You hate tests. The pressure, the time limit, the body odor of the kid next to you—they all affect how well you do. Take-home tests seem easier because you’re able to work at your own pace and really focus on the questions. Standardized tests like the SAT have the almighty reputation of making or breaking your college application process, and the anxiety alone can cause your score to drop. That’s why quite a few colleges are making a change.
Hundreds of universities in the U.S. have adopted a “test-optional” admissions process, meaning that prospective students can apply to these schools without including their SAT or ACT scores. This seems to be the beginning of an ongoing change in college criteria, making grades more important than test scores. For a while now, experts have questioned if standardized testing truly exhibits a student’s college preparedness.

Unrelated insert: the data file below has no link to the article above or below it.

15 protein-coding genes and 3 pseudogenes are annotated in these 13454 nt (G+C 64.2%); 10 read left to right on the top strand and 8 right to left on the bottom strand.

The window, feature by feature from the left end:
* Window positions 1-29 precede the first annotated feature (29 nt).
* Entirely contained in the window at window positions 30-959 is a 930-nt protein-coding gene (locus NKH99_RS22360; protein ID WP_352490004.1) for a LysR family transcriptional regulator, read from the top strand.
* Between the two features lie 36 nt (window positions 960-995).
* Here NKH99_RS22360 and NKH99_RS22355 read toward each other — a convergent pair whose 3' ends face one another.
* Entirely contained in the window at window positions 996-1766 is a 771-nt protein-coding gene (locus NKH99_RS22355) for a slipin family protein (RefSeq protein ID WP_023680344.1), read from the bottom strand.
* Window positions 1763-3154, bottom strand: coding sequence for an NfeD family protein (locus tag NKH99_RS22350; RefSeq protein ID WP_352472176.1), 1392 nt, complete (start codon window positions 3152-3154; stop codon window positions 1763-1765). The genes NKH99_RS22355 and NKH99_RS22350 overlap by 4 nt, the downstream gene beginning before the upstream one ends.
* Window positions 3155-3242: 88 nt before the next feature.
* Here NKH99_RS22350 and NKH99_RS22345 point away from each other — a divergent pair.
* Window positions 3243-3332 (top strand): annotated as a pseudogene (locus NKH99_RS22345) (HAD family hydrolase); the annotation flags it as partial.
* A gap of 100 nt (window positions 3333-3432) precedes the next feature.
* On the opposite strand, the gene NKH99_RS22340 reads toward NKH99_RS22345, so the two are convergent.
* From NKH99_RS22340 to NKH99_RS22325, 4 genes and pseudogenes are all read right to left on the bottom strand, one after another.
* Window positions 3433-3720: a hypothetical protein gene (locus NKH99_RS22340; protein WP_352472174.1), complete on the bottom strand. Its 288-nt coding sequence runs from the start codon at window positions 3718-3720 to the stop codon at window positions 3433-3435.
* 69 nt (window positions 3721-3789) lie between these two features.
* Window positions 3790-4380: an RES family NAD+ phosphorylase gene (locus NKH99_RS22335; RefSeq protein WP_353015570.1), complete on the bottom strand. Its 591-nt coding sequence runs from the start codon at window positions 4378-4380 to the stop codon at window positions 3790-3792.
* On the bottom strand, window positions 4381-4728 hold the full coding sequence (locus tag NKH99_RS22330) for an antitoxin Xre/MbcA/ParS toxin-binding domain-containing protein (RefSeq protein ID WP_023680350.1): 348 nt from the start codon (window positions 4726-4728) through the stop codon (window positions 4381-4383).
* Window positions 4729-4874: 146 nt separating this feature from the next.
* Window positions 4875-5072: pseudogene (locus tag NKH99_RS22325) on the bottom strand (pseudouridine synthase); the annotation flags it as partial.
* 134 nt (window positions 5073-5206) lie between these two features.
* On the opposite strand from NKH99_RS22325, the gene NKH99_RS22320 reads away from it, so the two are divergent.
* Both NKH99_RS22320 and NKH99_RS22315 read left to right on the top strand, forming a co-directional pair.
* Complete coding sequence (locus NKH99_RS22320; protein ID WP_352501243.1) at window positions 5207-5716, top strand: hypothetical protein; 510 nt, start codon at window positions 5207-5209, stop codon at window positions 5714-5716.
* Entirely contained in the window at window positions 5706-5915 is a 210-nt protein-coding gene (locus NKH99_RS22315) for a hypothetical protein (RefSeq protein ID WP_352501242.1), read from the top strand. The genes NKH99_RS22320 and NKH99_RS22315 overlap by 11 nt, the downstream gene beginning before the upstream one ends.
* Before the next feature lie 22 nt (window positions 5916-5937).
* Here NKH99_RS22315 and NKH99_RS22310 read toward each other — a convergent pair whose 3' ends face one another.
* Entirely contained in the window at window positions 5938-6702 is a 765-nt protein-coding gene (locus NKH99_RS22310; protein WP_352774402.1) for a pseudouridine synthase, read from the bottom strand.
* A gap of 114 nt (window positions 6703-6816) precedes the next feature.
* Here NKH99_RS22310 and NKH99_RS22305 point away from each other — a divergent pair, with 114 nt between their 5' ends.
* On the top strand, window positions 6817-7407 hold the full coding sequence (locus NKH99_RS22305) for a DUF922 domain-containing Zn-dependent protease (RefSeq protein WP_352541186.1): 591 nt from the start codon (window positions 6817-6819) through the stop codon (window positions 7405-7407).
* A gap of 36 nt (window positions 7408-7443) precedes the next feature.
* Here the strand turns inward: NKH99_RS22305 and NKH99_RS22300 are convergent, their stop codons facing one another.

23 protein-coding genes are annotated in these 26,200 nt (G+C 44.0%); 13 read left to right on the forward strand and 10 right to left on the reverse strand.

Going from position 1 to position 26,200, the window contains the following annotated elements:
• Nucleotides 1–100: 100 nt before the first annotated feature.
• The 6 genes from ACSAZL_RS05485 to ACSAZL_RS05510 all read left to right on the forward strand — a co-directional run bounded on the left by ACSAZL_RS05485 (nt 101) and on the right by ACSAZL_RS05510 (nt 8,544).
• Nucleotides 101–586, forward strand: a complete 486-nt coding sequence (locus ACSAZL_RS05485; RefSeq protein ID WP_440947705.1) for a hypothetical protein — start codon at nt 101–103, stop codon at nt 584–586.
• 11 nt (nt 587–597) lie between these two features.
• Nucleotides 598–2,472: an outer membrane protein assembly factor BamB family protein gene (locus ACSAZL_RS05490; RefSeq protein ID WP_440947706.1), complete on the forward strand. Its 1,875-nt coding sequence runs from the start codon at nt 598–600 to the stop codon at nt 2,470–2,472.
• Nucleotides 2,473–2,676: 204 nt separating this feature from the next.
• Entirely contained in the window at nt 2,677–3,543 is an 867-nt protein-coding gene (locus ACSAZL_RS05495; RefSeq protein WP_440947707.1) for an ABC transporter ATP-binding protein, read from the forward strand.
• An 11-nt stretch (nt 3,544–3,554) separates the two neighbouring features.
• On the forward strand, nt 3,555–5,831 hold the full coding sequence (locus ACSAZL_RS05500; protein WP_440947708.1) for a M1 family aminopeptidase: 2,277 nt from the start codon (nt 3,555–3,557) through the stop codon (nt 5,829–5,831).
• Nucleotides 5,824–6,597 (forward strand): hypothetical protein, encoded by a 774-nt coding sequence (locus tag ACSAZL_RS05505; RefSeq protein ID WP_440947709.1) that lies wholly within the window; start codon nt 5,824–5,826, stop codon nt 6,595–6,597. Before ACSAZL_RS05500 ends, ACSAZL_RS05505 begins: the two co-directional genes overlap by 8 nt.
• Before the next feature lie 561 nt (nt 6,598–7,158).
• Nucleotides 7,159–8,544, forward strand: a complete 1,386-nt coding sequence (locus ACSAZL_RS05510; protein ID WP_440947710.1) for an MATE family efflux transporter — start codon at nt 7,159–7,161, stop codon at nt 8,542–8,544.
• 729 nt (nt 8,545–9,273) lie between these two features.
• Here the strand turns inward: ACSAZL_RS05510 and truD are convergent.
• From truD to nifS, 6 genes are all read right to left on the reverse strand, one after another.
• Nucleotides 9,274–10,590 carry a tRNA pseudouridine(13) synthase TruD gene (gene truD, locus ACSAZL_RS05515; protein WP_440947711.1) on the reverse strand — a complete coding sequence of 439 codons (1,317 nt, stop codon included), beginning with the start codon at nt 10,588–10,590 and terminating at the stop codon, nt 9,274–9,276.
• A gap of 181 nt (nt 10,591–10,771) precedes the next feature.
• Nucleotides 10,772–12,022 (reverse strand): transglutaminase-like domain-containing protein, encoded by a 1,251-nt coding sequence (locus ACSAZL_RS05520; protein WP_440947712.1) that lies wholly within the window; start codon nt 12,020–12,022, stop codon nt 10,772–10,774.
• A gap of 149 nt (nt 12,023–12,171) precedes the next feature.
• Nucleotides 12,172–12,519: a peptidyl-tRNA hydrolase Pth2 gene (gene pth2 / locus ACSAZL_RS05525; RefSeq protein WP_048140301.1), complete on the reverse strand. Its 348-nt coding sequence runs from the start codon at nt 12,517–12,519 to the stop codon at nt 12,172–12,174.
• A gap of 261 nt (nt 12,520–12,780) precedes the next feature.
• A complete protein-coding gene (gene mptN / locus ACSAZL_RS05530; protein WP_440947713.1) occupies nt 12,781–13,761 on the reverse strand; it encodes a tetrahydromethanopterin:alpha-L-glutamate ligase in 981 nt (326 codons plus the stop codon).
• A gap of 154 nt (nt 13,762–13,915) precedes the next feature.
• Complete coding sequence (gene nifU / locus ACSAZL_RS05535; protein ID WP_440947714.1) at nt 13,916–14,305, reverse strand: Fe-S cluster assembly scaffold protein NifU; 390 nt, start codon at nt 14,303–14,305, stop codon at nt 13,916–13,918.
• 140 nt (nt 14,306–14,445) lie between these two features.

Salisbury University in Maryland conducted a five-year trial of test-optional admissions, starting with the class entering in 2007. Now, in 2011, the university has made it official. Students with a GPA of 3.5 or over don’t have to submit test scores.
Many top-tier schools have followed suit, like the New School in New York, Smith College in Massachusetts, Bryn Mawr College in Pennsylvania and American University in Washington, DC.
Another option some schools are now providing is “test-flexibility.” This means that test scores are still required, but students can choose which ones to provide, such as AP or SAT II scores.
This shift seems like it’s been a long time coming. When you think about it, it makes perfect sense: you work tirelessly to get a good GPA in high school, focusing on individual grades for each of your classes, and yet one test claims to be the be-all and end-all? It’s counterintuitive.
What do you think?